Managed trout areas (catch and release) in western Maryland are running low and clear, and those areas, along with some mountain trout streams in Virginia are benefiting from the cooler weather and water temperatures. Streamers and terrestrial flies are drawing strikes.
The South Branch Potomac downstream of Franklin, W.Va., is running typically for this time of year, but the areas has a fair amount of algae growing on the rocks, and fishing has been slow. The North Branch is stained, but benefiting from the lower temperatures.
Anglers are reporting catches of crappie and sunfish along with smallmouth bass in the upper Potomac. Some success has been reported in the Lander area. Fishing around Brunswick has been slow. Catfish are biting for those using cut bait.
In the District of Columbia, some catfish and smallmouth bass are being taken at Fletcher’s Boat House. Anglers are finding crappie and largemouth bass in Washington Channel and the grass bed at the War College wall. Bridge pilings and wood structure are holding largemouth bass and catfish. Anglers are targeting structure in this area because of the lack of grass beds.
Downstream, anglers will find bass in the grass beds around Piscataway and Mattawoman creeks. These areas should be less populated than last week, when a tournament was taking place. Anglers are targeting the heavier grass at the head of tidal creeks for snakeheads. The main channel near Fort Washington is the home of very large blue catfish.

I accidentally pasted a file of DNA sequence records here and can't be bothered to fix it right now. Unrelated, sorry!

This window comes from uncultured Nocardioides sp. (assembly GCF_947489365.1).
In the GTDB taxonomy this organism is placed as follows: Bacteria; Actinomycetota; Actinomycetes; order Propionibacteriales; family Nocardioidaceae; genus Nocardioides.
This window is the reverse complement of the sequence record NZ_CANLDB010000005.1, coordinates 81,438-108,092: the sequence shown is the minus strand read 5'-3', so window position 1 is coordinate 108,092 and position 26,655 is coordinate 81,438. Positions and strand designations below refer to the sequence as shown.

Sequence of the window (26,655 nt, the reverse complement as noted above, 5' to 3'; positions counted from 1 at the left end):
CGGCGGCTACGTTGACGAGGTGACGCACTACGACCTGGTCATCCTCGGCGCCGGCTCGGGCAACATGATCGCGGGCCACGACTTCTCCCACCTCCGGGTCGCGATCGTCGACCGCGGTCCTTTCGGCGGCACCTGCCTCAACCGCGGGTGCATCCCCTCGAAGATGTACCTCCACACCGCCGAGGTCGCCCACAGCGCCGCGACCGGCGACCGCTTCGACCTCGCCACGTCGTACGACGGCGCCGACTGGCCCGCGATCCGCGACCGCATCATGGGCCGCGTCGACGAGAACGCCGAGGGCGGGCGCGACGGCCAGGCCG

Anglers are trolling for some nice striped bass near the Route 301 Bridge. The channel edges there and from Piney pint to St. Georges Island is another spot for stripers. Bottom fishing for croakers and spot near the river’s mouth has been productive. Spanish mackerel remain a prime target for anglers, with some bluefish and small stripers in the mix. Anglers also are finding seeing some red drum on the bottom, and are finding some cobia as well. White perch are available off most structure. Crabbing is very good.
We are grateful to the many river watchers who contribute to this effort. Particular thanks go to the state departments of natural resources, Steve Chaconas/National Bass Guides, Mike Dudash/Eagle Aquatics, River and Trail Outfitters, Aqualand Marina, and White’s Ferry.